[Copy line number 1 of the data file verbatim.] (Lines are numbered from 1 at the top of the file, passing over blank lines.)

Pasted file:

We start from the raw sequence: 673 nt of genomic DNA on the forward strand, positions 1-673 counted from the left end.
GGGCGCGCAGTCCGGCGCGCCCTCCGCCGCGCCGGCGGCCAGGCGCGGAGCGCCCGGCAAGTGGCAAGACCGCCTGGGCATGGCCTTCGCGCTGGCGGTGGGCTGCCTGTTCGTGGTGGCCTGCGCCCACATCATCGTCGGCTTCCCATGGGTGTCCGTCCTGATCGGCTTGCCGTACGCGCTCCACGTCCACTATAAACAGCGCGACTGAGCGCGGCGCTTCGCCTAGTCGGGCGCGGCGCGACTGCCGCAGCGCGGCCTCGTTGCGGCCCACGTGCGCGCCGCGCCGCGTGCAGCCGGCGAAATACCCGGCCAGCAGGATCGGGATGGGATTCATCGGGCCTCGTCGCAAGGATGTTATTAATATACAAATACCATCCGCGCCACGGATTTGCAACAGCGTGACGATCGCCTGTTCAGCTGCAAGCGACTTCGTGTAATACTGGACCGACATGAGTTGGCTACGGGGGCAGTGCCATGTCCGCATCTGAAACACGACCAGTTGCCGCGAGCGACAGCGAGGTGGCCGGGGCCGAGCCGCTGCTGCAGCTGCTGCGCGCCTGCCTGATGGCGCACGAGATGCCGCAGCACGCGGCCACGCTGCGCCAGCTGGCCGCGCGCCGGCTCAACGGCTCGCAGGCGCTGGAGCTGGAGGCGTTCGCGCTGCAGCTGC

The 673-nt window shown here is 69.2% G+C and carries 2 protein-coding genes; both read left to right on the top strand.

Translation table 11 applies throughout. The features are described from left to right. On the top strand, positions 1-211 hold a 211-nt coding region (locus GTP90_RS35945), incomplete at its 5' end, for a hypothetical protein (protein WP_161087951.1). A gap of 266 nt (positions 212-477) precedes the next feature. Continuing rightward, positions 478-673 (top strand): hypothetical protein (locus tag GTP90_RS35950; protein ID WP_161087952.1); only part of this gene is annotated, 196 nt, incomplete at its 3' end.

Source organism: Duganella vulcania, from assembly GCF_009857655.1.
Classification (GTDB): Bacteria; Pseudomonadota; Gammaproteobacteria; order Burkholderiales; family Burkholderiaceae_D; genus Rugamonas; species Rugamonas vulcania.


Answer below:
We start from the raw sequence: 673 nt of genomic DNA on the forward strand, positions 1-673 counted from the left end.